Review: Robin Ince and Josie Long – Shambles

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29 Jan 2014 @ 11.11 am
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Feisty and sharp-witted: Robin Ince and Josie Long

Review: Josie Long, Robin Ince and Grace Petrie
Venue: The Basement, January 27

January always feels like a good time to stay in, taking stock and making plans by the fire until the nights finally begin to draw out. But the lure of a Robin Ince and Josie Long gig at the Basement put an end to all that, and the evening certainly didn’t disappoint.

Robin Ince has been around for a good while now, starting out as a comedy writer before coming to wider public attention as a support act for Ricky Gervais around ten years ago.

Since then, he has enjoyed success on several fronts, including his stand-up tours, his Book Club nights (where he picks apart second-hand books that he and audience members have brought along), his Infinite Monkey Cage show with Brian Cox and his regular slots as a pseudo-psychic profiler who identifies a mystery caller using only the caller’s favourite records on Steve Lamacq’s BBC 6music show.

Josie Long has covered a whole lot of ground during a career which began with stand-up at the age of 14, and which has seen her make a wide range of TV and radio appearances.

She has also launched her own comedy clubs, published her own fanzine, written for TV, radio and magazines, and has even co-produced a couple of short films.

In 2010, the two began to collaborate on a Comedy Central podcast which is now called Robin & Josie’s Utter Shambles, a wayward beast that apparently clocks up around 500,000 downloads per episode.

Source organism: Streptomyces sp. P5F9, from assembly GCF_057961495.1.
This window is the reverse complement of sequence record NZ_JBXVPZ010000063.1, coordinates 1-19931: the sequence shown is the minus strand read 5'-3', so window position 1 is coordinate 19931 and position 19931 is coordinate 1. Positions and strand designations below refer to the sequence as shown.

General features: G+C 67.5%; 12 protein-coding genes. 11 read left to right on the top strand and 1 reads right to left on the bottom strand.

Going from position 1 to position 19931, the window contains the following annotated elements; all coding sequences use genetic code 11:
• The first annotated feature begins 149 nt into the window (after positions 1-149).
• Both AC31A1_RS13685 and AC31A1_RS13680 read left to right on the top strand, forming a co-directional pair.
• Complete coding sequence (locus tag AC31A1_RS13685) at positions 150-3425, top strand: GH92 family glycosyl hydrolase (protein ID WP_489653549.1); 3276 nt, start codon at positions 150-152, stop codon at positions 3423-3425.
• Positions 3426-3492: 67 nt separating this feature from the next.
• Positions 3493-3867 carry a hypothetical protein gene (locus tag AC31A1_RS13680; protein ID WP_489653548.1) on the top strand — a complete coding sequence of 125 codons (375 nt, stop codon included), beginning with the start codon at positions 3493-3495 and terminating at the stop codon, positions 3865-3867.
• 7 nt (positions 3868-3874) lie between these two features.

It does what it says on the tin, being a largely disorganised emptying of whatever is in their heads at the time, and it can be very entertaining. Guests have included Stewart Lee, Jon Ronson, Alan Moore, Scroobius Pip, Tim Minchin and Terry Jones.

The success of the podcast inspired them to take the show out on the road, and last night’s sold out gig was undoubtedly a vindication of that decision. We were warned early on in proceedings that they might lose the plot and go on a bit, but that we should just edit our memories of it later on in the comfort of our own homes.

So it proved, with a show that ran for around two hours 40 minutes including a short interval, and which covered an unfeasibly broad range of topics.

It’s hard to isolate individual sections from such a vibrant and continually-shifting flow – suffice to say that Brian Blessed impersonations might morph into zany riffs on 1970s public information films via a discussion on why first dates are so hard without alcohol and whether it was therefore coincidental that teetotal societies tend to have arranged marriages – all in the space of a couple of minutes.

It was frantic stuff, which could easily have become tiresome in the wrong hands, but the two performers are sharp-witted and well-suited enough to carry it all off.

With such a long and sprawling set, however, you do need a change of mood, and the addition of Grace Petrie halfway through the evening was a smart choice. She’s been described a folk singer-songwriter, but that sells her short.

She has none of the blandness and nostalgia of most of today’s folkie strummers, and is instead a feisty and robust protest singer who mixes the political and the personal with a slight feel of early Billy Bragg.

But she has her own very individual take on life. Her lyrics really cut through, adding a whole new slant to the evening, and her sharp political criticism – so refreshing in a climate of largely supine acceptance of the power of Big Money – fitted right in with that of the other two performers on what turned out to be a really entertaining evening.